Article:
- Market sell-off undermines Aussie Dollar
- GBP/AUD looks to record 6th consecutive day of gains
- But still to early to call end of downtrend
- Aus building approvals signal economy continues to struggle
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The Australian Dollar has now experienced five consecutive days of declines against the British Pound, and another sharp decline in value on Thursday could make for a sixth straight day of declines as the Aussie currency tracks global stock markets lower.
The 'high beta' Australian Dollar - a term that describes the currency's strong correlation with the S&P 500 stock market index - fell amidst a broad-based sell-off in global stock markets on Thursday, with investors expressing caution over the faltering U.S. economic recovery and the Federal Reserve's apparent inaction.
The Fed delivered their July policy verdict overnight, opting to keep key settings unchanged but offering to do more should the situation warrant it.
In short, there was no major easing that investors - who have become 'addicted' to the deluge of money from the Fed over recent months - might have wanted, and the European trading session has been met with renewed selling. Reflecting the softening sentiment amongst investors, commodity prices are also shedding value with oil, natural gas, silver, gold, copper and iron ore all going lower.
This makes for a cocktail of conditions in which the Australian Dollar would be expected to lose value; after all AUD maintains the highest correlation with movements in stock markets in the G10 while its status as a 'commodity currency' betrays its soft underbelly when commodities are falling.
The Pound, U.S. Dollar and Euro have all obliged to the Aussie's weakness and have advanced, and further gains are possible should markets and commodities fall back further over coming days.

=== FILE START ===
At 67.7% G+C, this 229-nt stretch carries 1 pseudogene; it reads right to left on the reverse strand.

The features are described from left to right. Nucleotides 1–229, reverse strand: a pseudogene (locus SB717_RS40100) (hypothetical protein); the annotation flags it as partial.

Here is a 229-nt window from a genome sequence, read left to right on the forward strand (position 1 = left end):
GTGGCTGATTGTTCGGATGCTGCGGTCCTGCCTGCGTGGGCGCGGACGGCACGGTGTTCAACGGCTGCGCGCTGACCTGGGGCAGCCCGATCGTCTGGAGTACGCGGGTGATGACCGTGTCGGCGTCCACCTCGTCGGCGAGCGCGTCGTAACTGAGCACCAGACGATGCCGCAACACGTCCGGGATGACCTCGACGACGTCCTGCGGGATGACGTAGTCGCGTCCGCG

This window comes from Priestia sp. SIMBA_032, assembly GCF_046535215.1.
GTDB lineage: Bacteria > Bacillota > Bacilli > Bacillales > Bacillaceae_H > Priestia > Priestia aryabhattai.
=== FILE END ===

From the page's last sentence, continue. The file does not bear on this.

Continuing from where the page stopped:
With regards to the Pound-to-Australian Dollar exchange rate in particular, we have been watching Sterling's recent grind higher with interest noting that it could now be forming a base against its Australian counterpart.
However, we are still cautious of the recovery in GBP/AUD - from lows at 1.7695 to 1.8158 - as merely being a correction within a more prolonged multi-month decline, after all, the exchange rate was as high as 2.05 back in April.
But if the pair can crack above the July 1.82 high, drawn in the below chart, we would become more confident that a turnabout might be underway and that a short-term rally in GBP/AUD is likely to transpire.
But for now, Sterling needs to put in more work to convince that it is turning the tide against the Aussie unit.
Domestic Australian data meanwhile sheds some light on an economy that continues to struggle, with building approvals showing an anaemic recovery.
Building approvals fell another 4.9% in June, following a sharp 15.8% contraction in May which means approvals have now declined for four consecutive months and are down 22.9% from their level in February. Markets had been looking for a 1.5% increase which underscores the disappointment.
Compared with February, approvals were 31.6% lower in Victoria, 29.0% lower in NSW and 24.1% lower in Tasmania, highlighting a relatively larger economic impact from COVID-19 on these States.
The outlook for the sector - a key driver of Aussie wealth - remains subdued.
"Strong headwinds remain given rising unemployment and weaker incomes which will continue to weigh on housing demand and prices. The housing market and residential construction will continue to face some challenging conditions ahead," says Janu Chan, Senior Economist at St.George Bank in Sydney.
Markets will keep an eye on Australian private sector credit, due for release at 02:30 BST, for further signals on the health of the economy.
Private sector credit rose sharply in March as businesses dashed for cash and drew down their credit lines in the face of the surging covid-19 crisis. A similar pattern repeated in April but demand faded slightly in May.
"It’s expected to be down a bit more in June, but that’s only to be expected as the housing market has slowed considerably, as we saw from Australian building approvals. Meanwhile businesses are just trying to survive, never mind borrowing to invest," says Marshall Gittler, Head of Investment Research at BDSwiss Group.